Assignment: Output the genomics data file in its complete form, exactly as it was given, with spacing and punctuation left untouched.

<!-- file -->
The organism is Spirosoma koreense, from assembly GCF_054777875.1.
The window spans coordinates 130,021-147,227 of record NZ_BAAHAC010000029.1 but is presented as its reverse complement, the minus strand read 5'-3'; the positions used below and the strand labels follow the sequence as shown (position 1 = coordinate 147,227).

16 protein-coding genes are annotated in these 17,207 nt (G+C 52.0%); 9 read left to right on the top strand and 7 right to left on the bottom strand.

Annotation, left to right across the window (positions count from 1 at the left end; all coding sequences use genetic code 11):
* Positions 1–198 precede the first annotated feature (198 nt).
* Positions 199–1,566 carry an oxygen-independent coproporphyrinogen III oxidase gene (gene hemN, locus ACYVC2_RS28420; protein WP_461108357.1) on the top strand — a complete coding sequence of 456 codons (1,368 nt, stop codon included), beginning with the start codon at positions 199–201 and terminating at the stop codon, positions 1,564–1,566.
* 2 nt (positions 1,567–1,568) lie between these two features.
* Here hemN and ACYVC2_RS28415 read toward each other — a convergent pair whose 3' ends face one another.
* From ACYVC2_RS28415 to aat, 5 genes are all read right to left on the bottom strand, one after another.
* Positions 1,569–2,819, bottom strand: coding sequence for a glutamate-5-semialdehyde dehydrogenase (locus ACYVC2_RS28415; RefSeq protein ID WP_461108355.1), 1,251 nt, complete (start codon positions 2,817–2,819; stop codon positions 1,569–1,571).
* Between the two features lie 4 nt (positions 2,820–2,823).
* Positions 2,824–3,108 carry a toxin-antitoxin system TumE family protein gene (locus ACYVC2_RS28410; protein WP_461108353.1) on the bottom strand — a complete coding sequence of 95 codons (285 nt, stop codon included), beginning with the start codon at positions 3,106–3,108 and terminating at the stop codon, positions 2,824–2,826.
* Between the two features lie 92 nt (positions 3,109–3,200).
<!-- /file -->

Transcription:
The organism is Spirosoma koreense, from assembly GCF_054777875.1.
The window spans coordinates 130,021-147,227 of record NZ_BAAHAC010000029.1 but is presented as its reverse complement, the minus strand read 5'-3'; the positions used below and the strand labels follow the sequence as shown (position 1 = coordinate 147,227).

16 protein-coding genes are annotated in these 17,207 nt (G+C 52.0%); 9 read left to right on the top strand and 7 right to left on the bottom strand.

Annotation, left to right across the window (positions count from 1 at the left end; all coding sequences use genetic code 11):
* Positions 1–198 precede the first annotated feature (198 nt).
* Positions 199–1,566 carry an oxygen-independent coproporphyrinogen III oxidase gene (gene hemN, locus ACYVC2_RS28420; protein WP_461108357.1) on the top strand — a complete coding sequence of 456 codons (1,368 nt, stop codon included), beginning with the start codon at positions 199–201 and terminating at the stop codon, positions 1,564–1,566.
* 2 nt (positions 1,567–1,568) lie between these two features.
* Here hemN and ACYVC2_RS28415 read toward each other — a convergent pair whose 3' ends face one another.
* From ACYVC2_RS28415 to aat, 5 genes are all read right to left on the bottom strand, one after another.
* Positions 1,569–2,819, bottom strand: coding sequence for a glutamate-5-semialdehyde dehydrogenase (locus ACYVC2_RS28415; RefSeq protein ID WP_461108355.1), 1,251 nt, complete (start codon positions 2,817–2,819; stop codon positions 1,569–1,571).
* Between the two features lie 4 nt (positions 2,820–2,823).
* Positions 2,824–3,108 carry a toxin-antitoxin system TumE family protein gene (locus ACYVC2_RS28410; protein WP_461108353.1) on the bottom strand — a complete coding sequence of 95 codons (285 nt, stop codon included), beginning with the start codon at positions 3,106–3,108 and terminating at the stop codon, positions 2,824–2,826.
* Between the two features lie 92 nt (positions 3,109–3,200).